18 More precisely, the binary variable (employed in Figure 1 and the logit estimations below) equals one for answer categories 5 to 7 (and zero for categories 1 to 4) from the following survey item: ‘Some people think that the government in Washington ought to reduce income differences between the rich and the poor, perhaps by raising the taxes of wealthy families or by giving income assistance to the poor. Others think that the government should not concern itself with reducing this income difference between the rich and the poor. Here is a card with a scale from 1 to 7. Think of a score of [7] as meaning that the government ought to reduce the income differences between the rich and the poor, and a score of [1] meaning that the government should not concern itself with reducing income differences. What score between 1 and 7 comes closest to the way you feel?’ [Variable eqwlth in the GSS, reversed].

19 These have been suggested in Rehm, Philipp, ‘Citizen Support for the Welfare State: Determinants of Preferences for Income Redistribution’, in Discussion Paper SP II 2005–02, Wissenschaftszentrum Berlin [] (2005). Applications include Cusack, Thomas, Iversen, Torben and Rehm, Philipp, ‘Risks at Work: The Demand and Supply Sides of Government Redistribution’, Oxford Review Economic Policy, 22 (2006), 365389; Rehm, Philipp, ‘Ballot Boxing: Partisan Politics and Labor Market Risks’, in Katherine Newman, ed., Laid Off, Laid Low: Political and Economic Consequences of Employment Insecurity (New York: Columbia University Press, 2008), pp. 108127; Rehm, Philipp, ‘Risks and Redistribution: An Individual-Level Analysis’, Comparative Political Studies, 42 (2009), 855881; Rehm, Philipp, ‘Social Policy by Popular Demand’, World Politics (forthcoming).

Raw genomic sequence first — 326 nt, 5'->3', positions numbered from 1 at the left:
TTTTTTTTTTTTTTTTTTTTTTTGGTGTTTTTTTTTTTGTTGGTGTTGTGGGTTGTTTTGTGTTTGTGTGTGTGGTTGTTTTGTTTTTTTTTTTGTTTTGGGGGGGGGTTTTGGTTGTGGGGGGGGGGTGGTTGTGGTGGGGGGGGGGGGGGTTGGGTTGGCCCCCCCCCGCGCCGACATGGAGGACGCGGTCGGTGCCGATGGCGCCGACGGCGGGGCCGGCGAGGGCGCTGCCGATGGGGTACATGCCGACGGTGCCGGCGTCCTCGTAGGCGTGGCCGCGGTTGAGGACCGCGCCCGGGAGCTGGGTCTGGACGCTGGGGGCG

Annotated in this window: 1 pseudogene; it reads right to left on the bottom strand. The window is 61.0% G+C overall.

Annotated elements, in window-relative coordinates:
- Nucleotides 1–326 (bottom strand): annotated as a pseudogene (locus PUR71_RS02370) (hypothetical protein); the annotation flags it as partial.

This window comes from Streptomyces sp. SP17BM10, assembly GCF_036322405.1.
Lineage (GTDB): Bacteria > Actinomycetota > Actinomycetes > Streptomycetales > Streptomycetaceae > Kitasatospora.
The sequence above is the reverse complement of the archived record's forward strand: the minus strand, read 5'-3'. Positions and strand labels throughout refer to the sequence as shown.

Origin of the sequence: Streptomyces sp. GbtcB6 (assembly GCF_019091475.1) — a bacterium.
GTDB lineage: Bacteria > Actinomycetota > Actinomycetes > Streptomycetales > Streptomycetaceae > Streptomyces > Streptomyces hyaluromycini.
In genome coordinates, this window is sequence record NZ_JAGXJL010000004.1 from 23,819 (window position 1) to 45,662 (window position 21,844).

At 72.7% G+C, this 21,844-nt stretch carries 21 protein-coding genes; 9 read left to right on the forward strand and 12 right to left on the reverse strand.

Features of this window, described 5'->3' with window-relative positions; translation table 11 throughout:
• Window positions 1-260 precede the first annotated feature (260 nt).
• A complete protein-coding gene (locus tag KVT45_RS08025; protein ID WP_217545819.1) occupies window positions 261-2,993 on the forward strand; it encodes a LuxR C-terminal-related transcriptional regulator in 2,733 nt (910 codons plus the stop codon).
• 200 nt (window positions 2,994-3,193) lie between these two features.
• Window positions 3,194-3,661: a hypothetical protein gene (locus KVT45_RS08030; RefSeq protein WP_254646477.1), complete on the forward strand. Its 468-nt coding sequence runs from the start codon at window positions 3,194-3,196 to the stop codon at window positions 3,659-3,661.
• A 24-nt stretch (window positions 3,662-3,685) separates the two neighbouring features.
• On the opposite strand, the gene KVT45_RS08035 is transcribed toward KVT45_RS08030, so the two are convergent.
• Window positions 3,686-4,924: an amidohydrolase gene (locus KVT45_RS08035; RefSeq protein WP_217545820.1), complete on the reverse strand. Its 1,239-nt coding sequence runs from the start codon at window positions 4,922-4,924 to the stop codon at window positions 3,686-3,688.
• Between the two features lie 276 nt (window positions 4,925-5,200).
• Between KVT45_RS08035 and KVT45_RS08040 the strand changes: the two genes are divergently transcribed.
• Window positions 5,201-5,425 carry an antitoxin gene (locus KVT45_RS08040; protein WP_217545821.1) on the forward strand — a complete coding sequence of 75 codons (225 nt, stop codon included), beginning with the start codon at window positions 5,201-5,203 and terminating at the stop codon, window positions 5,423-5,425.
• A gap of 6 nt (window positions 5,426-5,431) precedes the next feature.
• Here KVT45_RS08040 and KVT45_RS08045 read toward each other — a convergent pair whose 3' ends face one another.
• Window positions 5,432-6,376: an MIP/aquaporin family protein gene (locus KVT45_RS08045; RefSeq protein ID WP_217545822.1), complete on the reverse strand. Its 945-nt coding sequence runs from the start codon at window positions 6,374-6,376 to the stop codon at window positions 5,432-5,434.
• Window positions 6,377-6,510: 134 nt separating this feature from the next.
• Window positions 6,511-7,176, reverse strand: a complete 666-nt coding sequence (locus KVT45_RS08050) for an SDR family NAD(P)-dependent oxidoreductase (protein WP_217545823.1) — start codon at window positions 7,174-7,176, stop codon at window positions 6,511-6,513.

20 It goes without saying that these occupational unemployment rates could be further refined. For example, it would be interesting to have detailed estimates of unemployment duration, or regionally specific unemployment rates. But this runs into data limitation problems.